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Electricians won't be allowed to work 'live' under new guideline

22 April, 2008

Electrical contractors and electricians will effectively be banned from working on equipment operating at normal mains voltage under a new guideline Code of Practice issued by EnergySafety.

The Code applies to electrical contractors and all electricians working in general industry. It also places obligations on contractors' clients and all employers of electricians who request that live work be performed," Director of Energy Safety Albert Koenig has said.

"Working on live electrical circuits and equipment or in very close proximity to live parts is potentially dangerous and mostly places the lives of electricians at risk needlessly," Koenig said.

Loss of production, increased costs and operational inconvenience will not be regarded as justifying live work.

Under the Code, live work will be justified only if there is a greater risk of danger to lives of people using, or affected by, an electrical installation, compared with risks incurred by electrical workers asked to perform live work.

In such circumstances, a live work justification case, backed by a formal risk assessment under the Code, must be made out by the licensed electrical contractor's client, requesting that live work be carried out.  In respect of residential type installations, the Code never allows live work.

If the electrical employer is satisfied that live work is justified and it can be carried out safely, a strict safety plan must be followed, comprising:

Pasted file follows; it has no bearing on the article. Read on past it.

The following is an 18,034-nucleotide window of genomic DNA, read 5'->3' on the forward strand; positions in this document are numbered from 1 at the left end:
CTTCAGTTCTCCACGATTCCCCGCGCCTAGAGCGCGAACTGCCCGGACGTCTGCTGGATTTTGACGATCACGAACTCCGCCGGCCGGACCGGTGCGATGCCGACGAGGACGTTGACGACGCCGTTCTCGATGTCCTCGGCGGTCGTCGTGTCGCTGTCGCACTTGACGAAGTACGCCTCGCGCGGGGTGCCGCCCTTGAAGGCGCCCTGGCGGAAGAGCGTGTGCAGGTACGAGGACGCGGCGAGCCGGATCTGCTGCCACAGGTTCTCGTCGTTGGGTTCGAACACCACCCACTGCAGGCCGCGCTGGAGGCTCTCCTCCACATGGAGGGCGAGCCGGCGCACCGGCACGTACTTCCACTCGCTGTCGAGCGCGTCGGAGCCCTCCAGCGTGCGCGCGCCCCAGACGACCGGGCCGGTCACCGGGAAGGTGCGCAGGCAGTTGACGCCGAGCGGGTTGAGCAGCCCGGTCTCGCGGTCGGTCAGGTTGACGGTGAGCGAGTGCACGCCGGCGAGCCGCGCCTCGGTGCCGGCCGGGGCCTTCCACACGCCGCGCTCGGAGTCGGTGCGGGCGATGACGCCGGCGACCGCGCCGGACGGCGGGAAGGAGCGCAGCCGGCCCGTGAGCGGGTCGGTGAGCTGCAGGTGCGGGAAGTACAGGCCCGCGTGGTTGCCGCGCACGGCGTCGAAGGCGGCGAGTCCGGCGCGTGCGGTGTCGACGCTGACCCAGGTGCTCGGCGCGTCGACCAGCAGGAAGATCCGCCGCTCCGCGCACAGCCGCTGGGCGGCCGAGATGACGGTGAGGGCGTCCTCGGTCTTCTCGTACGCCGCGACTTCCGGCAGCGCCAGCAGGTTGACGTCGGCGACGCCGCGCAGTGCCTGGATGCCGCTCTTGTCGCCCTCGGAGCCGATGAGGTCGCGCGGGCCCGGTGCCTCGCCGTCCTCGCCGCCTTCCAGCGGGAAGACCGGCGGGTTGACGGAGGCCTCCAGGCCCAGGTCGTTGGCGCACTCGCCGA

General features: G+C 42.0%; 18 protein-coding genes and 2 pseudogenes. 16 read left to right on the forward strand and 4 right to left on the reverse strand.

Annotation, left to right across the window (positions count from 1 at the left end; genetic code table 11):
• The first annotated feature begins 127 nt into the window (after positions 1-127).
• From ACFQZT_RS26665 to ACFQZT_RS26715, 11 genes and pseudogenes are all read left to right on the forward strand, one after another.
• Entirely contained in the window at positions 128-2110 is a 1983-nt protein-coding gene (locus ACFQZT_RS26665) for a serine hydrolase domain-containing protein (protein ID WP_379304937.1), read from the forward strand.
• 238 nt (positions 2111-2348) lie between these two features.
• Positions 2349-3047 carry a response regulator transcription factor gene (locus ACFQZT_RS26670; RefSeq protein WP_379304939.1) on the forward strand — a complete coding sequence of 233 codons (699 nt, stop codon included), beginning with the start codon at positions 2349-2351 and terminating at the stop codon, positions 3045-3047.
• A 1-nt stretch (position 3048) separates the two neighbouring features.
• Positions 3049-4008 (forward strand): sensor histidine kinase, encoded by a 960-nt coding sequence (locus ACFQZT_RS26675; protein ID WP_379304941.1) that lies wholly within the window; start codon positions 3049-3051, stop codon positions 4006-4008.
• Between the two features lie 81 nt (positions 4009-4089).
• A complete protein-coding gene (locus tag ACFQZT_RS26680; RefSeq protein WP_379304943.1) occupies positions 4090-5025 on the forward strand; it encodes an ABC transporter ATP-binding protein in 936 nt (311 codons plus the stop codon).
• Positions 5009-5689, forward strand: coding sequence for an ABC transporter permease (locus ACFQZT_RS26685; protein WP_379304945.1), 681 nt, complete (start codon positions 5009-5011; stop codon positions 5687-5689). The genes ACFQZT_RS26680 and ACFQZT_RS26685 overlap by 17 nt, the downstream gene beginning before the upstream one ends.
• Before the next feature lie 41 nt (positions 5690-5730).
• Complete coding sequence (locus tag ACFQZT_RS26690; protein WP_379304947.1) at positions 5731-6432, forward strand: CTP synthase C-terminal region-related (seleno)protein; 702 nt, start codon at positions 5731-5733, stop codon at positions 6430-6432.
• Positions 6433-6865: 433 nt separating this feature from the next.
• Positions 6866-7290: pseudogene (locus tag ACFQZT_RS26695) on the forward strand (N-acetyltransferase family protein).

• The contractor must prepare a detailed work plan and set of procedures, complying with the Code, to cover the work;
  • All electrical workers involved in performing the work must agree it can be done safely;
  • A competent and independent safety assessor must approve plans and procedures if the prospective fault current exceeds 10,000 amperes at the site in question;
  • An experienced safety observer must be present at all times while the live work is under way and must have no other duties while carrying out the observer role.

Koenig said the Code provided for routine activities which generally need to be conducted while circuits are live, including testing, commissioning and location of faults.

"With this Code, we are addressing a large number and variety of situations where electrical contractors and electricians are placed under commercial pressure by their clients to perform risky live work, merely to hold costs down, keep production going and avoid inconvenience," he said.

He also noted that the guideline Code does not apply to the electricity transmission and distribution related activities within the electricity supply industry, as this sector has its own guidelines for safe work practices.

EnergySafety is currently conducting a series of industry presentations around the State at regional centres, to outline recent electrical industry legislation and technical standards changes, and this new Code.

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